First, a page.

|Title:||Smoke emergency, Pan American World Airways, Inc., Boeing 707-321C, N458PA, Boston, Massachusetts, November 3, 1973|
|Micro summary:||This Boeing 707-321C experienced a smoke emergency, and landed short of the diversion.|
|Event Time:||1973-11-03 at 0939 EST|
|Publishing Agency:||National Transportation Safety Board (NTSB)|
|Site of event:||Final, short of RWY 33L|
|Departure:||John F. Kennedy International Airport, Jamaica, New York, USA|
|Airplane Type(s):||Boeing 707-321C|
|Operator(s):||Pan American World Airways|
|Type of flight:||Revenue|
|Executive Summary:||At 0939 EST, November 3, 1973, Pan American World Airways, Inc., Clipper Flight 160, a Boeing 707-321C (N458PA) crashed at Logan International Airport, Boston, Massachusetts. The aircraft was destroyed, and its three crewmembers were killed.|
About 30 minutes after Clipper 160, a cargo flight, departed John F. Kennedy Airport, New York, the flightcrew reported smoke in the cockpit. The flight was diverted to Logan International Airport where it crashed just short of runway 33 during final approach.
The National Transportation Safety Board determines that the probable cause of the accident was the presence of smoke in the cockpit which was continuously generated and uncontrollable. The smoke led to an emergency situation that culminated in loss of control of the aircraft during final approach, when the crew in uncoordinated action deactivated the yaw damper in conjunction with incompatible positioning of flight spoilers and wing flaps.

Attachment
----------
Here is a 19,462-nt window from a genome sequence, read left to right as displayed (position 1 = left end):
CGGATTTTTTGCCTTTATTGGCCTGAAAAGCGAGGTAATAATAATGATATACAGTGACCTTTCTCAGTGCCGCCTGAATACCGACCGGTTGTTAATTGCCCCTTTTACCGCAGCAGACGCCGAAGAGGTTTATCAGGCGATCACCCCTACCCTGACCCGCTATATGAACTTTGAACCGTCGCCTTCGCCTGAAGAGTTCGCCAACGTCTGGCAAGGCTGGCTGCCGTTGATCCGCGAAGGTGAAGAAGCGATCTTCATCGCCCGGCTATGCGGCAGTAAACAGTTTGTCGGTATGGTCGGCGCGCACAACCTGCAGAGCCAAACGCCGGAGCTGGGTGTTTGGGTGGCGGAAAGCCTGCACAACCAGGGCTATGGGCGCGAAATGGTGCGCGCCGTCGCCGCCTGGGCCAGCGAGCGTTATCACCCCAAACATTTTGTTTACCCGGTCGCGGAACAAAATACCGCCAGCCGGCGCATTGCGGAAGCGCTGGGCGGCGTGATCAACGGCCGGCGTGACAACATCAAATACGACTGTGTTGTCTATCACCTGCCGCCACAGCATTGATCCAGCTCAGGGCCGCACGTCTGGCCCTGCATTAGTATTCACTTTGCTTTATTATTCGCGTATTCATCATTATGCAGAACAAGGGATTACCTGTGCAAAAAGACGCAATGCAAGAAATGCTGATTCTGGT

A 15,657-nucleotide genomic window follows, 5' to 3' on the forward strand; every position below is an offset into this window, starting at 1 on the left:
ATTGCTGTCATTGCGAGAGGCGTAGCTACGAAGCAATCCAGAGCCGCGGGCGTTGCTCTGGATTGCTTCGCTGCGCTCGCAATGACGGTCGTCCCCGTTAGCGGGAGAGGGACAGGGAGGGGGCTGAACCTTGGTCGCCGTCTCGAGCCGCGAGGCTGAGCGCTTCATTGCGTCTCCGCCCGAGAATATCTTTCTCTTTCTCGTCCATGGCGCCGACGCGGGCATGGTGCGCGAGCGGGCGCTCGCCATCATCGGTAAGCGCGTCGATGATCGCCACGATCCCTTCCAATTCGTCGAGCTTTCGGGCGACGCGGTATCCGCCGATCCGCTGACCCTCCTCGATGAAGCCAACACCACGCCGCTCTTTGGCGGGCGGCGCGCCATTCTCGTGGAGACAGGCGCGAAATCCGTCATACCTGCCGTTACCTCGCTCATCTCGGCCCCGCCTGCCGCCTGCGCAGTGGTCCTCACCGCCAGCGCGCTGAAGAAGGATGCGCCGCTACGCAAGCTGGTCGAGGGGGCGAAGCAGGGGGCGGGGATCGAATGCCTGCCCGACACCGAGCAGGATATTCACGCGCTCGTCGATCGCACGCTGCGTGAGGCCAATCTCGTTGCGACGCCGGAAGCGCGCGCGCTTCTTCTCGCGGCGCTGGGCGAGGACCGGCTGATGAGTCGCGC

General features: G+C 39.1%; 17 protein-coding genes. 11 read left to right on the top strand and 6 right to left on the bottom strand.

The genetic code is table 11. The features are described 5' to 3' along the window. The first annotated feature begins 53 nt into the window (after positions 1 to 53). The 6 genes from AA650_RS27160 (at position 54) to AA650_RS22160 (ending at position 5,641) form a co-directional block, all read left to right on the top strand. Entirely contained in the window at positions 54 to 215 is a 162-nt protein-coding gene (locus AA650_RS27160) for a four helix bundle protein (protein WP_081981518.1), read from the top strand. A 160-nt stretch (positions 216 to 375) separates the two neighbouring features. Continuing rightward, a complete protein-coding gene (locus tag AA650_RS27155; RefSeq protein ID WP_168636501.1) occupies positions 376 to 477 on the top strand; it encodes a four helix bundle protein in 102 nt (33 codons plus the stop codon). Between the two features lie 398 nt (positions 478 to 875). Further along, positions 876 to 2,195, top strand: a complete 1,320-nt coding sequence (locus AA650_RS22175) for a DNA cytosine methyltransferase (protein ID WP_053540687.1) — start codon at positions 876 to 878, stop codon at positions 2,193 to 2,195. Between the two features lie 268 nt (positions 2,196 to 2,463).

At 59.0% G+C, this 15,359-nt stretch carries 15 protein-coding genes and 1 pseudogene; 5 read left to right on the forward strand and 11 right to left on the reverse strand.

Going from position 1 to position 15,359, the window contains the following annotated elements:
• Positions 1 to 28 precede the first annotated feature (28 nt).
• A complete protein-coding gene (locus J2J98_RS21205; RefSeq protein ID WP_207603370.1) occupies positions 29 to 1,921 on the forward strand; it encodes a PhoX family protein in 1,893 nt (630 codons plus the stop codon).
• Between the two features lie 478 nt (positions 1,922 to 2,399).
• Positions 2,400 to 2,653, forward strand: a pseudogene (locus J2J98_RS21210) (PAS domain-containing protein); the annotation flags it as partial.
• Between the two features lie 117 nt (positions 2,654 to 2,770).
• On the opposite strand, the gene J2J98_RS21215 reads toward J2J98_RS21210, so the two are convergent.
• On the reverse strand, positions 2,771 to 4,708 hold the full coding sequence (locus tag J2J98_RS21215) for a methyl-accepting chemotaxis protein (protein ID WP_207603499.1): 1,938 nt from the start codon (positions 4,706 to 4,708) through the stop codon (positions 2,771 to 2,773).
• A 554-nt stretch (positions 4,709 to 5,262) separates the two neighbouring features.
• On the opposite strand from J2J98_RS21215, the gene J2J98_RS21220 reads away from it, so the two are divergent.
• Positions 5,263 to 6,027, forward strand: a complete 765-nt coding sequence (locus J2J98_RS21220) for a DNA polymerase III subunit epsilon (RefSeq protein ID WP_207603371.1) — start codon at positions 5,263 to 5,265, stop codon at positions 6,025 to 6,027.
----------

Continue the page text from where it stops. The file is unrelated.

The Safety Board further determines that the dense smoke in the cockpit seriously impaired the flight crew's vision and ability to function effectively during the emergency. Although the source of the smoke could not be established conclusively, the Safety Board believes that the spontaneous chemical reaction between leaking nitric acid, improperly packaged and stowed, and the improper sawdust packing surrounding the acid's package initiated the accident sequence.
A contributing factor was the general lack of compliance with existing regulations governing the transportation of hazardous materials which resulted from the complexity of the regulations, the industrywide lack of familiarity with the regulations at the working level, the overlapping jurisdictions, and the inadequacy of government surveillance.
As a result of the accident, the Safety Board has made 16 recommendations to the Administrator of the Federal Aviation Administration (FAA). (See Appendix I.)
|Learning Keywords:||Operations - Cabin or Cockpit Smoke|
|Operations - Smoke Events of Particular interest|
|Operations - Cargo - Hazmat|
|Operations - Runway Underrun|
|Operations - Uncontrolled Flight into Terrain|
|Other - Regulatory Oversight|
|Consequence - Hull Loss|
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